Saga Legal admits it stopped taking new work last year

Topics: Alternative business structures,Conveyancing,Wills & Probate

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Yet another big brand name that entered the legal services market through an alternative business structure (ABS) has admitted to scaling back its activity.  

Saga Legal Services said today that it stopped taking on new business last year, after the break-up of the Parabis Group.


The confirmation comes just weeks after another high-profile brand, the AA, pulled out of the legal services market, and adds to the catalogue of struggles faced by high-profile brands operating as an ABS.

Parabis and Saga entered into a joint venture in November 2013 after Saga secured an ABS licence, with a view to offering conveyancing, wills and probate and lasting powers of attorney.

An administrator’s report following the collapse of the company revealed that Parabis LLP paid Saga £300,000 as a final settlement.

This granted consent to the sales of the Saga business streams and the novation of existing contracts.

The Gazette can now reveal that Saga’s legal services division has been effectively dormant since Parabis got into trouble last year.

A spokeswoman said: ‘As soon as we were aware Parabis were looking to sell parts of their business, Saga Legal Services took the decision to stop taking on new business (will-writing, conveyancing, probate, and lasting power of attorney) to ensure we could focus on our existing customers.

‘In the intervening period the outstanding caseload has reduced.’

Plexus Law took ownership of the Parabis consumer law division and has been managing those cases that remain open.

It is understood that Saga Legal Services has also engaged with Co-op Legal Services - another ABS - to manage a ‘small number’ of new instructions.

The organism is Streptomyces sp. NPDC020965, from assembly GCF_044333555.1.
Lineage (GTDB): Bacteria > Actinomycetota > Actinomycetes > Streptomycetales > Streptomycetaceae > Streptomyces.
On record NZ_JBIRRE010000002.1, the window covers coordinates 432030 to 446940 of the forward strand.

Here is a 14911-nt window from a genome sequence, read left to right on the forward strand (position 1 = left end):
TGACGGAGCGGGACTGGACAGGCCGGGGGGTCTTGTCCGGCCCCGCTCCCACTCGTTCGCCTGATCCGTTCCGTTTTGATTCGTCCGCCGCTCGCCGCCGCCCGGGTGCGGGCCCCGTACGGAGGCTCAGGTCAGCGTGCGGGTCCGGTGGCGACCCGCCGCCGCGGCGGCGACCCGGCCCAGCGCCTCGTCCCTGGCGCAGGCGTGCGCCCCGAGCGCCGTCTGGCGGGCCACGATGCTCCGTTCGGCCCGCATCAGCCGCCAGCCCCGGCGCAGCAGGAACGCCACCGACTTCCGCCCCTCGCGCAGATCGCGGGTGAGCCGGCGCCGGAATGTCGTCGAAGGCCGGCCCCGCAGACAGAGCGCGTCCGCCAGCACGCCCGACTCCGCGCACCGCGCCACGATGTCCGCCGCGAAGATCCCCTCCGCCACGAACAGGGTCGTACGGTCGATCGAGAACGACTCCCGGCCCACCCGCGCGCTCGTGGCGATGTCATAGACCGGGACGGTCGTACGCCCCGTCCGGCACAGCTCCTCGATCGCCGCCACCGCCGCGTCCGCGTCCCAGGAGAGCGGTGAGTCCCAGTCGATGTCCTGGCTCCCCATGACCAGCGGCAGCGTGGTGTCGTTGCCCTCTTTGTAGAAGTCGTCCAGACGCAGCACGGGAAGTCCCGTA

The Saga spokeswoman confirmed the company has retained its legal business and will start taking on new business once a new partner can be found.

Saga, which established itself in the financial services and holiday sectors, said it had identified a gap in the legal services market for the over-50s when it started the ABS.

The company had already worked with Parabis on providing certain legal services for 10 years but used the joint venture to expand that provision.

At its launch, it quoted a survey of 9,229 people over the age of 50 which identified concerns about ‘spiralling solicitors bills, being bamboozled by jargon and poor value for money’. 

According to annual accounts for the year ending January, 2015, Saga Legal Services received around 10,700 instructions in its first year.

A number of high-profile ABSs have struggled to match the hype since the liberalisation of the profession brought about by the Legal Services Act.

Co-op Legal Services suffered heavy losses in the early years of its existence, while the AA has abandoned its attempt to tap into the legal market.

Parabis, one of the first firms to receive private equity funding in return for part ownership of the company, was sold off last year owing almost £50m to 2,500 unsecured creditors.

Readers' comments (16)

  • Am I going to be the first to say..... 'It's a game changer!' ?

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  • When will people realise that to do law... you essentially need to be a lawyer...

    Buying a book on teeth and having shares in Colgate doesn't make you a dentist.